Prime numbers, as you may know, are integers greater than one that have no divisors other than the integer itself and one. For example, 83 is a prime since the only two integers that divide (leave a remainder of zero) 83 are 1 and 83.

A semi-prime is an integer that is a product of exactly two primes, not necessarily distinct. For example, 15 is a semi-prime since its prime factorization is \(3 \times 5\) (2 prime numbers). However, 20 is not a semi-prime because its prime factorization is \(2 \times 2 \times 5\) (3 prime numbers even though there are two distinct primes).

Now, consider this sequence: \(4, 6, 9, 22, 33, 55, 77, 111, 121, 141, …\) Do you notice that all of these numbers are palindromic? That is, they can be read as the same number forwards and backwards? But can you also prove to yourself that this sequence contains palindromic numbers that are semi primes? Take for example, 111. This number is a semi-prime because \(111 = 3\times 37\). Cool, huh? This sequence is published in the OEIS with designation A046328.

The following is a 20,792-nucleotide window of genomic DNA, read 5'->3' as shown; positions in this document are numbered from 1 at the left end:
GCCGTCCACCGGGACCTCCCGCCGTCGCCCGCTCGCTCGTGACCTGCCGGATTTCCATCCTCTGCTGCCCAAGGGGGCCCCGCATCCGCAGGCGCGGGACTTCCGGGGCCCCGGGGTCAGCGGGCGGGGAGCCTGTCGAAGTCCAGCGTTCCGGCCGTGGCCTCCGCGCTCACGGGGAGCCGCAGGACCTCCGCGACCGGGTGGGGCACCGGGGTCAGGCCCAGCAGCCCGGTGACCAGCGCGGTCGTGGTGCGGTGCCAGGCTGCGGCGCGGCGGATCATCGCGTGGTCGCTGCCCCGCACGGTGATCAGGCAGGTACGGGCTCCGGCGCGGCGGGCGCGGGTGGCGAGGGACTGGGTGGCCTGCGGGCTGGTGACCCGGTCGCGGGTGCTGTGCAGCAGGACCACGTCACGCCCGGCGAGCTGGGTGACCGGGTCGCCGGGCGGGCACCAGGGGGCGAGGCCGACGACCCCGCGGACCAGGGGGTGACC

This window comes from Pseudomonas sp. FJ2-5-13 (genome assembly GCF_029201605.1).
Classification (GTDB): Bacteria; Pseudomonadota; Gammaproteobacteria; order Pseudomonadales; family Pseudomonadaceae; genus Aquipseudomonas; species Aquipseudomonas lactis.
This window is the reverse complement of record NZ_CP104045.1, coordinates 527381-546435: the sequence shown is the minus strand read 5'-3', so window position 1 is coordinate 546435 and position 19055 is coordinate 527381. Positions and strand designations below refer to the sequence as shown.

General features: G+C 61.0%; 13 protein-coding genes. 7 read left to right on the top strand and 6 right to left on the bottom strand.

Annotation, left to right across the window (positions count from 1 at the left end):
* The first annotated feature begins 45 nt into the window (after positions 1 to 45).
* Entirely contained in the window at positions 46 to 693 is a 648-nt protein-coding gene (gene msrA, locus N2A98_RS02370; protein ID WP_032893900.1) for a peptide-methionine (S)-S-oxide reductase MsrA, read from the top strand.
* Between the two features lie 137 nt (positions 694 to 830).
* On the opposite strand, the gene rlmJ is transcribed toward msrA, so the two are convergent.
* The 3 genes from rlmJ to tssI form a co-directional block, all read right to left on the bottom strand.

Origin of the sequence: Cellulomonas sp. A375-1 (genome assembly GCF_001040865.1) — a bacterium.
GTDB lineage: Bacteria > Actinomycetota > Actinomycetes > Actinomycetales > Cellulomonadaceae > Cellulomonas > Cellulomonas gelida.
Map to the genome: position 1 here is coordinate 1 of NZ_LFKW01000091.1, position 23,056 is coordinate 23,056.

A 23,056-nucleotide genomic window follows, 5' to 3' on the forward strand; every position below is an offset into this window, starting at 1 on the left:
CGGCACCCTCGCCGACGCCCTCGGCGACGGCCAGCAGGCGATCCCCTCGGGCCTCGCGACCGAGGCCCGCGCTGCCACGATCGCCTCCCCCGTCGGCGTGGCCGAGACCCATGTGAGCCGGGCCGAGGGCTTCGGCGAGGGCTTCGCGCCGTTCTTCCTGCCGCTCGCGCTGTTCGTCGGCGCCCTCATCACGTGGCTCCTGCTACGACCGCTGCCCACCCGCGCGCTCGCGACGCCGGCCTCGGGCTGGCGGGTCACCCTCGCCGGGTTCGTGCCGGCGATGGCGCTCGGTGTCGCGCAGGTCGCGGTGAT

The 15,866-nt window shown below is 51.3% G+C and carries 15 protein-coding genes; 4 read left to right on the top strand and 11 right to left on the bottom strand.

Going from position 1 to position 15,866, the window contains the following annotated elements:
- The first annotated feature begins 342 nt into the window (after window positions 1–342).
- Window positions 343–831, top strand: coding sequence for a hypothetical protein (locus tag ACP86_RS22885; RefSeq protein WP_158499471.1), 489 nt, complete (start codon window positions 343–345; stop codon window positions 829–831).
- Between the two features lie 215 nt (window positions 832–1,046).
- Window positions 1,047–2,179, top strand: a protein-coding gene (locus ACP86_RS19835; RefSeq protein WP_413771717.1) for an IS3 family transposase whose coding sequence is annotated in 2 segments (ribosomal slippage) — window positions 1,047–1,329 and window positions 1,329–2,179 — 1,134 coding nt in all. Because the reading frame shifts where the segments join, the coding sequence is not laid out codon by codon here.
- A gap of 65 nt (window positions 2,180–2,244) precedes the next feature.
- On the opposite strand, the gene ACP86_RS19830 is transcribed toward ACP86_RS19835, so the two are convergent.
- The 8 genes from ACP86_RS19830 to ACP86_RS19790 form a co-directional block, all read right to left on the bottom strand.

Now, I find it a shame that such a beautiful sequence doesn’t have a name. Thus, I propose that palindromic semi-primes be called “semi r-primes”. The “r” stands for “reversible” and the name “semi r-primes” is a palindrome!

Let’s make this happen!

Update 2/19/2019

The singular form should be called an “emi r-prime” and the plural is “semi r-primes”. If we want, we can call the singular an “emir prime” to give it an air of regalness.

Let me also say that the physicists have “mho” as the unit for \(\frac{1}{\mbox{ohm}}\) where an ohm is the unit for resistance. So by gum, it’s a moral imperative that we mathematicians have emir prime and semi r-primes.

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